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Jack Weber

March of Events

(4 January 1936)

From New Militant, Vol. II No. 1, 4 January 1936, p. 3.
Transcribed & marked up by Einde O’ Callaghan for the Encyclopaedia of Trotskyism On-Line (ETOL).

Undeclared War in East

The guerrilla warfare across the borders of Outer Mongolia between Japanese invaders and the Soviet Mongolia is the prelude of imperialist aggression against the Soviet Union. It is the beginning of an undeclared war. The Japanese are pressing on without let-up to the Siberian border. Inner Mongolia has already fallen prey to the inordinate appetite of the Eastern imperialists. The diplomatic term “incident” is not applicable to a situation in which scores of lorries filled with armed troops stage incursions reaching forty miles into “enemy” territory. This is what the Japanese army is doing – in preparation for the real drive, the great push that will commence the Second World War. Now as never before the workers of all lands must be made to realize that all their hopes for a better world, nay, that the preservation of civilization itself, depend on their successful defense of the Soviet Union against the murderous onslaught of world capitalism. The struggle of the workers for liberation from wage slavery is indissolubly bound up with the fate of the Russian Workers’ Republic. The fight to save the Soviet Union must be waged everywhere, on all fronts, against the system of capitalist exploitation. The enemies of the Soviet Union are the capitalists of all lands. The fight must be waged against them. Only by the revolutionary struggle for the overthrow of capitalism can the safety of the Soviets be assured. The nearer war approaches the greater becomes the urgency for organizing the forces of the proletariat against imperialist war. These forces, at present dispersed and leaderless, can be rallied for new victories only under the banner of the Fourth International.

* * *

Eden Made Secretary

Eden replaces Hoare as Secretary for Foreign Affairs – and nothing changes. Those who talk of the conservative ministry of Baldwin embarking on some new course are merely carrying out their function of deluding the masses. Baldwin’s cabinet, including Eden, have only one task under many forms, the defense of British imperialism. In the carrying out of this task Eden will use cleverly the worked-up sentiment for sanctions and the League of Nations. Already England is engaged in manipulating those pawns of the powers on the chessboard of politics, the Balkan states. These states form at the same time the key to the door of communications with the East and with Africa, and also the means of entry to the backdoors of the European states that may be occupied in warfare on the Western fronts. Eden’s first job is to consolidate a military bloc with Turkey, Greece, Rumania and Yugoslavia under the fake of “exploring” the bases of sanctions. Turkey will probably be allowed to refortify the Dardanelles. Thus with the help of the British Labor Party, which approves of sanctions, British imperialism is making complete war preparations. Sanctions and the League of Nations thus serve as a perfect cover, a protective coloration of “peace” hiding the feverish plans for war. Instead of denouncing the fraud being perpetrated on the masses, the leaders of the Labor Party again show their function of advocating the views of the bourgeoisie in the ranks of the working class and betraying the workers to the ruling class by supporting sanctions. In this period social-patriotism and sanctions become absolutely synonymous.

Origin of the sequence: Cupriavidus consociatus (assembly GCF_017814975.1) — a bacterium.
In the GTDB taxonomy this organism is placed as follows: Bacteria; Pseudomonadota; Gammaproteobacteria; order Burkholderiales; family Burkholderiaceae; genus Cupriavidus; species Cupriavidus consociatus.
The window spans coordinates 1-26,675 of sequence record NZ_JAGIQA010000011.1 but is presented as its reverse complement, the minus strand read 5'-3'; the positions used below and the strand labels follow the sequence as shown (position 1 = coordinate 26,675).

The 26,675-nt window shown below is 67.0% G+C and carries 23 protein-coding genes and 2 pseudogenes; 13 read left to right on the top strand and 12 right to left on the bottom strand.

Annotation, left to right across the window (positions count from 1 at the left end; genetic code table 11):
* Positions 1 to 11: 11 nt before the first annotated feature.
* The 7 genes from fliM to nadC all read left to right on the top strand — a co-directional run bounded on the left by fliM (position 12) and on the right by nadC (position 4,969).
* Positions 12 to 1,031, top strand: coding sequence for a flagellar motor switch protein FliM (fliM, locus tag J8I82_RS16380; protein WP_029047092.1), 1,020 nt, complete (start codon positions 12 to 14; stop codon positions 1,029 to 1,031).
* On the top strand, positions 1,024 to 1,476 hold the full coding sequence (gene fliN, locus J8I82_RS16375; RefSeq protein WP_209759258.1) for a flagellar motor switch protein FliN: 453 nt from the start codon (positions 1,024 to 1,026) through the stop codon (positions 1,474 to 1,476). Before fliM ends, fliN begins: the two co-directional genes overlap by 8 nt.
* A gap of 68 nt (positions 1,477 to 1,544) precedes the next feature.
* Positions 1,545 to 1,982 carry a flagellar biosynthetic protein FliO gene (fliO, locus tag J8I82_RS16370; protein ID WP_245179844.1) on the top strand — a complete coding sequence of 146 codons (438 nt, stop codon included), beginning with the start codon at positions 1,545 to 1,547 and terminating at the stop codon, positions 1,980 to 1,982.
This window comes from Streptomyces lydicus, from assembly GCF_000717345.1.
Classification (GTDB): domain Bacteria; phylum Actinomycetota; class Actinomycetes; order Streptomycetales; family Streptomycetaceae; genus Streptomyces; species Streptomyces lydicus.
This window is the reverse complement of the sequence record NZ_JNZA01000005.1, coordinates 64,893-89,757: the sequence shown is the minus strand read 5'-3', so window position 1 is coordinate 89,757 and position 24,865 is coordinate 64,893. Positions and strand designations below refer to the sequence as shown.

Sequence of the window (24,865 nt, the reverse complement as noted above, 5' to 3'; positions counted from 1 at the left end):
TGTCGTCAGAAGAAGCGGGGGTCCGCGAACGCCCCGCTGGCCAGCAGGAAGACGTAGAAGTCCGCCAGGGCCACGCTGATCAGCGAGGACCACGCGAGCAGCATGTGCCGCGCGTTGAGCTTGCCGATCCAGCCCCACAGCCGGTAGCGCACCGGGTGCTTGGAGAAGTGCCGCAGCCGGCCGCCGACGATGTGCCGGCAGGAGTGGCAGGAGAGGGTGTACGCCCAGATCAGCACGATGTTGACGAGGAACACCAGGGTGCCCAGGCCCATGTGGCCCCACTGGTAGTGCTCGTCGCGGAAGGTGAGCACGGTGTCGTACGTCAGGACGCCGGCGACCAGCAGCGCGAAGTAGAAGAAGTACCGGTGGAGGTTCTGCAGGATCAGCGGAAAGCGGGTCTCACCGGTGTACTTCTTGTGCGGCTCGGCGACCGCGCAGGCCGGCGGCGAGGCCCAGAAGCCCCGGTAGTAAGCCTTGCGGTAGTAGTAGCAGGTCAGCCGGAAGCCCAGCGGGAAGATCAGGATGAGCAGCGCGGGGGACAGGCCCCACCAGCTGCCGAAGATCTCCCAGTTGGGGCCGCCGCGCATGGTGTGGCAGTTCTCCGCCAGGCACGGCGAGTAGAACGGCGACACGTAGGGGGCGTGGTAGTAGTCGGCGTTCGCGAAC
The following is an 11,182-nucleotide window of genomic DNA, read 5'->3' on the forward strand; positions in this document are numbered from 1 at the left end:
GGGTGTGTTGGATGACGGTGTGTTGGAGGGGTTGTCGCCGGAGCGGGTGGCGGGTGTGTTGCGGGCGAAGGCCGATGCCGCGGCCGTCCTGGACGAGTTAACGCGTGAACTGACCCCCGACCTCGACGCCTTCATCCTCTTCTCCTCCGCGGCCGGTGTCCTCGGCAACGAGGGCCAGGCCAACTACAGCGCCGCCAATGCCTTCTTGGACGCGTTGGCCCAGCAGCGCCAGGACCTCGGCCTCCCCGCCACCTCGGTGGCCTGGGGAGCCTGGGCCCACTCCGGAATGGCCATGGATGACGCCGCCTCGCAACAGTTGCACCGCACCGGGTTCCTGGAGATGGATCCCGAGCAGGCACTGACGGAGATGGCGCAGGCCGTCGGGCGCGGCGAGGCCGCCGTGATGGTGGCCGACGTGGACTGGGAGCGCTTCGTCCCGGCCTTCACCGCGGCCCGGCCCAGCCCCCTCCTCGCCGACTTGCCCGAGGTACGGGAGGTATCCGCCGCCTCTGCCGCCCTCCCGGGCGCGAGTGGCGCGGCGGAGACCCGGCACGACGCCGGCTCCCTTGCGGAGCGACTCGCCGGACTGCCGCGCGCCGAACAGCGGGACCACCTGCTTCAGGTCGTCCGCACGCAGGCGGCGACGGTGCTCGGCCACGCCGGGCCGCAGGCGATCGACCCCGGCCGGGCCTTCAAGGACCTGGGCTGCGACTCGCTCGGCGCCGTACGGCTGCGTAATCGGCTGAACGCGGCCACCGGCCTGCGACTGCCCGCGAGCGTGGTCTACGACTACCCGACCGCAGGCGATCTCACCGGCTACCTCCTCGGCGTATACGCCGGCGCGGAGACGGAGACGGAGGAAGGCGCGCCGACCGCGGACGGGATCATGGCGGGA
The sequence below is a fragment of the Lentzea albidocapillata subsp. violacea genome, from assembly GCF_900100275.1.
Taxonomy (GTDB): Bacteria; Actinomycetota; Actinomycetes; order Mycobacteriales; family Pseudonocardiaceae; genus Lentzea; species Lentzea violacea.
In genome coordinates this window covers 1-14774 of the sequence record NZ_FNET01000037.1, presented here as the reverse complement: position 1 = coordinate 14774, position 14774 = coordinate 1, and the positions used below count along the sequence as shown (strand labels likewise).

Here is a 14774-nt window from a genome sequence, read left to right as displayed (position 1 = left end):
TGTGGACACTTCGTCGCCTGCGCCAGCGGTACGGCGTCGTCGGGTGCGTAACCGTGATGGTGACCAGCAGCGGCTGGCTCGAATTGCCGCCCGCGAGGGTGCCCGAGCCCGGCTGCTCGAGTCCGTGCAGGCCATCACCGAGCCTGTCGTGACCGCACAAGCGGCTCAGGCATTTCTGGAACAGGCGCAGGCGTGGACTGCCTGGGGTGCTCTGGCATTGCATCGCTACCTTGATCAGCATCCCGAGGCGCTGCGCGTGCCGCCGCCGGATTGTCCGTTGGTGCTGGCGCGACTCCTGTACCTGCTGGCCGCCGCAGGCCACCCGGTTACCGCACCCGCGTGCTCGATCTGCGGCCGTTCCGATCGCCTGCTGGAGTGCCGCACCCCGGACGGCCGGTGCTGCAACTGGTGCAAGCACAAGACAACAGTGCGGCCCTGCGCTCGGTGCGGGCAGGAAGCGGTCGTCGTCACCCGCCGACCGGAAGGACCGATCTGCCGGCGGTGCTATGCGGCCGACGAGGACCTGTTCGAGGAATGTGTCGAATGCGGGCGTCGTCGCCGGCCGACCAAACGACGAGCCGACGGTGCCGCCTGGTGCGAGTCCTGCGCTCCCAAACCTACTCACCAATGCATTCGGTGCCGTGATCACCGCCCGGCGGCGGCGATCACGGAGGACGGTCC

* * *

Laval Shaky

The Laval government, one that straddles the two major classes in modern society in the attempt to mediate between the two irreconcilables, the capitalists and the workers, has become extremely shaky. Its fall is predicted in a short time. The laws for the disarming of “armed leagues” have been made meaningless by the Senate, if one assumes that they could have had any real meaning even if passed in their, original form The Senate refuses to leave the matter of prosecution and punishment to the ordinary courts. It places the entire matter in the hands of the president and the cabinet. The armed bands are – if you please – to be disarmed and dissolved by decree, with no force to actually carry out the decrees. The farcical nature of the procedure in which the Socialists and Stalinists were led to participate by their eagerness for class-collaboration, stands nakedly revealed in this Senate proposal. Of course, nobody possessing an iota of political sanity could possibly have been led to believe that Lebrun or Laval would take any steps to disarm the forces held in reserve by their masters in case the workers become unmanageable. Far from attempting to disarm the Fascist bands, Laval will turn the attack on the workers and will do everything possible to aid his friend Colonel de la Rocque. Even if there were not direct evidence of the constant seances between Laval and de la Rocque, this course could be infallibly inferred by the most superficial study of the relations between the Bonapartist governments and the Fascist bands, in every country where Fascism has come to power. Without government aid, hidden at first, more or less open later, these bandits could never have grown and become powerful.

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